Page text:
Parallel computations and other speed up
- Using a good start point can essentially speed up interalg and decrease amount of peak memory
- For MOP you can change parameter p.nProc (default: 1) to perform some computations in parallel mode
- Used algorithm by itself allows very effective parallelization, but it hasn't been done yet (it's difficult to implement with current state of Python language). Also, you may speedup your computations by linking NumPy with AMD ACML, Intel MKL, maybe other BLAS/LAPACK implementations with parallel calculations
- You could somehow estimate objective function value in optimal point and run several interalg instances with fStart, fStart - fTol, fStart - 2*fTol etc.
- You could try to use Unladen Swallow or wait till PyPy (with dynamic compilation) will got full NumPy support.
- sometimes for problems with other than box-bound constraints other solvers may yield value F* that differs from interalg f* more than required fTol. Pay attention to obtained residual r.rf for that solver - if it is non-zero, probably that gap is due to a small constraint violation wrt allowed tolerance for a constraint. Probably interalg cut a piece of space containing that point because it was detected as non-feasible region.
- interalg description and algorithm probably will be published in nearest release of one of Ukrainian journals, and then it will became available in the webpage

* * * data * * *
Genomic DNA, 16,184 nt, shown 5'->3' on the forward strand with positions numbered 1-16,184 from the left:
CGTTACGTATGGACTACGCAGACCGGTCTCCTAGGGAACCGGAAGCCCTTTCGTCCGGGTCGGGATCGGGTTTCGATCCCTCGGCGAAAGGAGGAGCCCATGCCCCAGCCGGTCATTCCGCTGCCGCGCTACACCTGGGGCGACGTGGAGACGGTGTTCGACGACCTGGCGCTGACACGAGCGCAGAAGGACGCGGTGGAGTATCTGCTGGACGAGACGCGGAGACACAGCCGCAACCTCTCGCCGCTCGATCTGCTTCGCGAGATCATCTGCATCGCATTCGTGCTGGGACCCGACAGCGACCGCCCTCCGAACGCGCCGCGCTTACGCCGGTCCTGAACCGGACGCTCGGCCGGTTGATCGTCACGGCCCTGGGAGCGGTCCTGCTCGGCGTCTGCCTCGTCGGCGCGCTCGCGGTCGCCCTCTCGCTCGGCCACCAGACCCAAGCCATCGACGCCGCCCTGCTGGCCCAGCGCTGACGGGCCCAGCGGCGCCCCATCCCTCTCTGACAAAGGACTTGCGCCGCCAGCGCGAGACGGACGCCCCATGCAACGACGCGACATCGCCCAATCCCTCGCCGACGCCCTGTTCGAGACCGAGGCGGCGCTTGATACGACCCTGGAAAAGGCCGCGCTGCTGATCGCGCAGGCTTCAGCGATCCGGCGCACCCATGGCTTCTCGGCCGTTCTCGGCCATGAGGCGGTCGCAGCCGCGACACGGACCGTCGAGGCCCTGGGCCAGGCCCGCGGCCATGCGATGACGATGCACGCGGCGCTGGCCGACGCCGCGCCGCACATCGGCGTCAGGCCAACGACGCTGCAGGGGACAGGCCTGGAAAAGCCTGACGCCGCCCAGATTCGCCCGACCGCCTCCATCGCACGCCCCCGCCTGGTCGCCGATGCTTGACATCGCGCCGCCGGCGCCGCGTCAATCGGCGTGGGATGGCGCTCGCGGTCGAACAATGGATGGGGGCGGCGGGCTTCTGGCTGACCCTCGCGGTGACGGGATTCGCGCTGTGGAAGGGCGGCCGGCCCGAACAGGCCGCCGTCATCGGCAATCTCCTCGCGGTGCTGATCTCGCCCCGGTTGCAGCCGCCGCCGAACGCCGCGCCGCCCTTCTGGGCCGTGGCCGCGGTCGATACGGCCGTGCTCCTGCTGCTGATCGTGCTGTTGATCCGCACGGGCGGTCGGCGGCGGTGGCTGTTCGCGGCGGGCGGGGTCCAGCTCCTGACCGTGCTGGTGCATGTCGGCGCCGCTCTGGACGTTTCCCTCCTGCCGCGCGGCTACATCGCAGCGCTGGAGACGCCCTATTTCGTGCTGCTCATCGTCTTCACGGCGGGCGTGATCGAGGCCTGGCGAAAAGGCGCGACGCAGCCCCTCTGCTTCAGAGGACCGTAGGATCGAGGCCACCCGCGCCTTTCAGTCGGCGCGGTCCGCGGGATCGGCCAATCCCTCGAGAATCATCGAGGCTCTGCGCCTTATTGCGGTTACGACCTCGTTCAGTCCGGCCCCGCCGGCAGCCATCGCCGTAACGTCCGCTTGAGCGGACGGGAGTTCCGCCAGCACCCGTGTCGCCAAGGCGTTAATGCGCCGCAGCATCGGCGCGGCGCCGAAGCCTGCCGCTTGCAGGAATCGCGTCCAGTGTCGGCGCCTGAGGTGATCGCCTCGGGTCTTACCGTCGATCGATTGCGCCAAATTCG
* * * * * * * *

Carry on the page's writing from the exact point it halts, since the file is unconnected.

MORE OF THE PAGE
- You can encounter difficulties on funcs like f1/f2 where interval of f2 contains zero, or even worse - both intervals of f1 and f2 contain zero
- You should try to avoid duplicating usage of variables (for to make interval calculations more precise):
- using a*(b+c) is better than a*b + a*c
- using 1+1/a is better than (a+1)/a, etc
- Presolving prob by inexact solver to get good start point could be very helpful. Depending on prob type, you could pay attention to the following GLP solvers: mlsl for smooth differentiable multiextremum; pswarm, de, asa (or interalg with small maxNodes, like 10-100) for any other.
See here for info on it
interalg benchmark with intsolver, Direct, commercial BARON
- See the benchmark
- interalg is relatively new software (initially released in March 2011) with already ~1500 Python language source code lines (it means in C or Fortran it would be several times more) and more relatively new code from FuncDesigner interval analysis engine, thus you may encounter a bug (especially for probs with general constraints). The work on revealing and fixing them is going on, along with writing new functionality and speedup.
- if you've got another one solution by alternative solver and f_alt is better than f_interalg by more than fTol, it may be due to a small constraint residual (inside required contol), while interalg could cut region containing point x_alt with the value f_alt. Also, if your problem has discrete variables, sometimes some solvers yield better value due to small discrtol violation (difference between solution and required discrete domain value), while interalg yields only exact values from domain. If problem is only box-bounded and x_alt is strictly inside domain (lb <= x <= ub), than it's interalg bug (except of issues with roundoff effects), you should submit bug report to openopt forum.